A Quick and dirty start in idris: how to add arbitrary type restrictions in only 7 steps

art yerkes
4 min readJun 19, 2018


Minimal type constraint in idris

I’ve been wanting to learn to use idris for a while, but the gamut of functional languages is pretty large right now. My daily driver is still F#, but I write an increasing amount of purescript for small problem solving … its runtime requirements are austere enough to run basically without support in a new, empty nashorn vm, which is quite impressive.

I’m always looking around to learn more, get even more formal, especially because I’m focused on code that will have a financial impact. I won’t be writing this one in idris, but I want to track it and have it as part of my toolbelt, should the inspiration to crank out (for example) a suitable DSL arise.

I won’t lie … I’m too dumb to understand proofs yet in idris. I wasn’t great at math in college after a certain point, and I tend to tie myself in circular knots writing proofs… It’s a skill though and I think I can improve with practice.

But what I want to talk about now is … ok I’m writing some idris … but … ok how does this help? I’m not smart enough to write real proofs.

Happily, there’s a simple pattern you can follow to pump up your type game without having to be smart. This is more like using constexpr computation in C++ template arguments than theorem proving, but it’s also in a natively functional language. Combining all this power leads to pretty neat things.

Step 1: Define a partial type ADT:

data IsEven : (b : Bool) -> Type where
ItIsEven : IsEven True

We just need a type to carry around the Bool we’re interested in.

Step 2: Make the type uninhabited except where we want it

Uninhabited (IsEven False) where
uninhabited IsEven impossible -- Cribbed from Nat.idr

Step 3: An ordinary function that evaluates the criterion:

itHasTheOneBitSet : (n : Nat) -> Bool
itHasTheOneBitSet Z = False
itHasTheOneBitSet (S Z) = True
itHasTheOneBitSet (S (S a)) = itHasTheOneBitSet a

Step 4: A function that turns it into a type (could be combined with 3, but it’s nice to have them separate).

itIsEven : (n : Nat) -> Type
itIsEven n =
IsEven (not (itHasTheOneBitSet n))

Step 5: (using the Vect type from the docs), we can make a type that is only inhabited when what we want to have happen is happening (I think this is called an existential witness type). This record represents a higher standard of proof; that we have an even numbered vector:

record EvenVect (n : Nat) t where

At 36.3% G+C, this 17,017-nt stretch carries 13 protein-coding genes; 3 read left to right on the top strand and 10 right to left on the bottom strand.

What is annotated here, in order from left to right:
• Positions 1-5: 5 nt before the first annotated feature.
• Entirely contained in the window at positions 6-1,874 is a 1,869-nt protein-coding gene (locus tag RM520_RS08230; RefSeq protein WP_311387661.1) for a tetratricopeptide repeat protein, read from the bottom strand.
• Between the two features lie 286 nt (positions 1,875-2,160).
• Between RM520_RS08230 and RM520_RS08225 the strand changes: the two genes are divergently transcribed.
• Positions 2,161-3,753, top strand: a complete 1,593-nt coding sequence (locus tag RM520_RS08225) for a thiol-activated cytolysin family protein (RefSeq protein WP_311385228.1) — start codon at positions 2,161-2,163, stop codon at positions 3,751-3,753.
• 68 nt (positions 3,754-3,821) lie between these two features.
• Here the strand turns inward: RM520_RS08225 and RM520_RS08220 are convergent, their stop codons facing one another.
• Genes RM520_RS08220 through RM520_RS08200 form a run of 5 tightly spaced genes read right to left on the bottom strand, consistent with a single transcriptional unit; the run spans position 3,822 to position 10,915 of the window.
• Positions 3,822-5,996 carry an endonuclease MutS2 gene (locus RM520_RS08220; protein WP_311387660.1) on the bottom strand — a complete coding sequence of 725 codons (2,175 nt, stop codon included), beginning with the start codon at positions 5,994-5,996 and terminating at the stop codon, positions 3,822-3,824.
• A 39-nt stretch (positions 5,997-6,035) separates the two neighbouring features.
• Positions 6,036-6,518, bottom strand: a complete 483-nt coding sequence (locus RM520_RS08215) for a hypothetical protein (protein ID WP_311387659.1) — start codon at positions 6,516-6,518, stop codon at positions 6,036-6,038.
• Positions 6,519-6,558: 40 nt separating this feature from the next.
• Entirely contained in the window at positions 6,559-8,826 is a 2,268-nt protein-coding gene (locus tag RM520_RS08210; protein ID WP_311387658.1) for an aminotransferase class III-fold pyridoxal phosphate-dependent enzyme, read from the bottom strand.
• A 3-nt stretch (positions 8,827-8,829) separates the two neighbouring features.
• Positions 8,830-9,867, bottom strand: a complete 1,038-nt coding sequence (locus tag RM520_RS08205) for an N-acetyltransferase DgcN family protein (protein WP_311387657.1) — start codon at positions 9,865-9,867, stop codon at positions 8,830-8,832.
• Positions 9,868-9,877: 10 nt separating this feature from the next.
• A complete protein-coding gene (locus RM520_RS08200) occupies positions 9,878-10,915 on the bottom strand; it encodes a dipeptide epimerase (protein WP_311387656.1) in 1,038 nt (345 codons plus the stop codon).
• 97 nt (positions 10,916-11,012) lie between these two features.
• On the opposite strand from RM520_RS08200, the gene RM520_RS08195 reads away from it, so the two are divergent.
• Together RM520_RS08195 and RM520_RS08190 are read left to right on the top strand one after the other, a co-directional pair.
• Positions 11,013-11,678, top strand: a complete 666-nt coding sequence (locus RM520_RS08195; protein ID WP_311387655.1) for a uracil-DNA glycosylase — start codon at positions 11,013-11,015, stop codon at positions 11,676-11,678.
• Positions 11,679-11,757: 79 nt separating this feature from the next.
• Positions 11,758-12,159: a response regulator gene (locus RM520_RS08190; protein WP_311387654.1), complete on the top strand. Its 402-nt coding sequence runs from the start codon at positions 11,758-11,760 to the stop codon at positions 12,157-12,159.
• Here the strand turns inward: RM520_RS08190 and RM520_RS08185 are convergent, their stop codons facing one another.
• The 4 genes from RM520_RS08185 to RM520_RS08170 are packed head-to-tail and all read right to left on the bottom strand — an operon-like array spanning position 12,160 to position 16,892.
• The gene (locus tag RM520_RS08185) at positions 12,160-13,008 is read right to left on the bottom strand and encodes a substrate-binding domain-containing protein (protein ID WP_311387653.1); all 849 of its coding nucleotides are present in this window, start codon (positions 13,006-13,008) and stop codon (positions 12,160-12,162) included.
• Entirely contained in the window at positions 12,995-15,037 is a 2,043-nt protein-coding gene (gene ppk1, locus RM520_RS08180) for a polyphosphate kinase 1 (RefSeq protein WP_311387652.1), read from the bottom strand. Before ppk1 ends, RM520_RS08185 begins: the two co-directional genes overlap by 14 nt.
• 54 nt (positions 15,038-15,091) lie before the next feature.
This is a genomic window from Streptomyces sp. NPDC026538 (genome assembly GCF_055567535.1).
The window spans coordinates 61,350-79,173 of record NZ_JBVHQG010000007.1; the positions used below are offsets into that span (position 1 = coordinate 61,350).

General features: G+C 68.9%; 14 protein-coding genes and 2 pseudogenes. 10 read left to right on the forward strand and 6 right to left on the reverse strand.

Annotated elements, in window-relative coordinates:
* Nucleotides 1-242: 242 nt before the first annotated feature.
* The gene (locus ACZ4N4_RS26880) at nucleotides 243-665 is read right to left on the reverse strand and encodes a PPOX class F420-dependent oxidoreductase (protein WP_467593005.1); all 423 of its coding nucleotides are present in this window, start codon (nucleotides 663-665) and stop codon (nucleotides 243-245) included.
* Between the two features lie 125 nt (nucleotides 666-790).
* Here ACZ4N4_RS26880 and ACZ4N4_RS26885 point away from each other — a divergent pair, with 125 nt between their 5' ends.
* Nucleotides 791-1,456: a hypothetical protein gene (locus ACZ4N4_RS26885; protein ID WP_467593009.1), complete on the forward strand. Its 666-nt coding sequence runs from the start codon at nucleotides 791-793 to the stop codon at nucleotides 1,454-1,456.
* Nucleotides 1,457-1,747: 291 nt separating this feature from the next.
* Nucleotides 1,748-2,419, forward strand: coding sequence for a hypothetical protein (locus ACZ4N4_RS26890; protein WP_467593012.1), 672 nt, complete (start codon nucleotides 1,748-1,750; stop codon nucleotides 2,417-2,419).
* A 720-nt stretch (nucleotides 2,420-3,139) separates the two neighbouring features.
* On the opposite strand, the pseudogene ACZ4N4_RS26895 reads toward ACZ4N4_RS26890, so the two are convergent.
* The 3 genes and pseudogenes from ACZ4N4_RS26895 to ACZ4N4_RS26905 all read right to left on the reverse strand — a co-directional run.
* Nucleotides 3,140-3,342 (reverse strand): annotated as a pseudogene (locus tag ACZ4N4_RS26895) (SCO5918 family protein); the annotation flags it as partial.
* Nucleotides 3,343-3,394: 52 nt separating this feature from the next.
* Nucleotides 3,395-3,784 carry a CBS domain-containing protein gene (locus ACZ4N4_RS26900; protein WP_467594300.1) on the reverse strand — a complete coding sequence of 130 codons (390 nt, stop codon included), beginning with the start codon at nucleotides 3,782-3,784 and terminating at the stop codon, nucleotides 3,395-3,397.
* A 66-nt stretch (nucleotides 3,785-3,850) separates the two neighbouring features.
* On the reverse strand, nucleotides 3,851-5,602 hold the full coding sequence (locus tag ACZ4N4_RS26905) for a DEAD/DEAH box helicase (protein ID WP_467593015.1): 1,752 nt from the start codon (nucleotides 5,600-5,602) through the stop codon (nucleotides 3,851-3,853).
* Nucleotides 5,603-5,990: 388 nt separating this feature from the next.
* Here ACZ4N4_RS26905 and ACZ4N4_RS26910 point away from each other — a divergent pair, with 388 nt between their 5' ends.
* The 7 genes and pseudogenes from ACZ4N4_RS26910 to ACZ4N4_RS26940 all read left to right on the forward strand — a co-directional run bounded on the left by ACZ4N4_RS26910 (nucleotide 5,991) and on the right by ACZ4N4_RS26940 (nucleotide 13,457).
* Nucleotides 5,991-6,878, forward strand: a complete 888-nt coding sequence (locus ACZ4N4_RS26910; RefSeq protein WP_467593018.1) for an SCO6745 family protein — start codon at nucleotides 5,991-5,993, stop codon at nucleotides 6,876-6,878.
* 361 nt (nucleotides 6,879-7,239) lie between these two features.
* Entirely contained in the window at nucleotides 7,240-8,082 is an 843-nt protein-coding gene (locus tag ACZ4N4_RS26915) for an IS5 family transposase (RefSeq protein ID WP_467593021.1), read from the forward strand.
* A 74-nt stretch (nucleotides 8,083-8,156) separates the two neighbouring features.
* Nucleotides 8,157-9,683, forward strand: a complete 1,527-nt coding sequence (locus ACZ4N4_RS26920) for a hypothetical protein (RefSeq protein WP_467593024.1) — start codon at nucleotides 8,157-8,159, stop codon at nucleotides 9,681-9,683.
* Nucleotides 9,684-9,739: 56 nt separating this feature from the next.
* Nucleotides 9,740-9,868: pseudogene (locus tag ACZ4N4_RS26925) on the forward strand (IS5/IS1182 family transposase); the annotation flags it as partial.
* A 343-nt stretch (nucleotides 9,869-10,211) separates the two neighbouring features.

constructor MkEvenVect
iseven : itIsEven n -- Type is inhabited only by ItIsEven
-- and specifically does not contain
-- IsEven False
items : Vect n t

Step 6: Write the machinery that gets the job done: Being new to idris, there’s probably a way to get the size of the result vector to be assumed, but I’ve crudely computed it here.

div2 : Nat -> Nat
div2 Z = Z
div2 (S Z) = Z
div2 (S (S k)) = S (div2 k)
{- Type-unsafe map -}
map2unsafe : (t -> t -> u) -> Vect n t -> Vect (div2 n) u
map2unsafe f ((::@) a ((::@) b tail)) = (f a b) ::@ (map2unsafe f tail)
map2unsafe _ ((::@) _ VNil) = VNil
map2unsafe _ VNil = VNil

Step 7: Profit!

map2 : (t -> t -> u) -> EvenVect n t -> Vect (div2 n) u
map2 f v =
map2unsafe f (items v)


mapped : Vect (S Z) String
mapped =
(\a,b => a ++ b)
(MkEvenVect ItIsEven (“hi” ::@ “there” ::@ VNil))
mappedNo : Vect (S Z) String
mappedNo =
(\a,b => a ++ b)
(MkEvenVect ItIsEven (“hi” ::@ “there” ::@ “you” ::@ VNil))
- + Errors (1)
`-- Minimal.idr line 52 col 5:
When checking right hand side of mappedNo with expected type
Vect 1 String

When checking argument iseven to constructor Main.MkEvenVect:
Type mismatch between
IsEven True (Type of ItIsEven)
itIsEven 3 (Expected type)

Type mismatch between
not (itHasTheOneBitSet 3)
mappedYes : Vect (S (S Z)) String
mappedYes =
(\a,b => a ++ b)
(MkEvenVect ItIsEven (“hi” ::@ “there” ::@ “you” ::@ “nerd” ::@ VNil))


I haven’t actually proved that map2unsafe requires pairs to take out of the vector, but I have constrained map2 to receive EvenVect which itself may only be constructed on even-length Vect. That’s what I wanted here, but the constraint is an arbitrary predicate. I wanted to get a start in idris to be able to do something even a bit practical with dependent types, but idris has a lot of ways of providing proofs, making types and type functions and doing just about anything, and a lot of it is daunting. I feel like I now have the ability to do somewhat interesting things within the bounds of what I’ve learned so far. Hopefully this helps others find their way and start constraining types with idris.



art yerkes

An old programmer learning new tricks.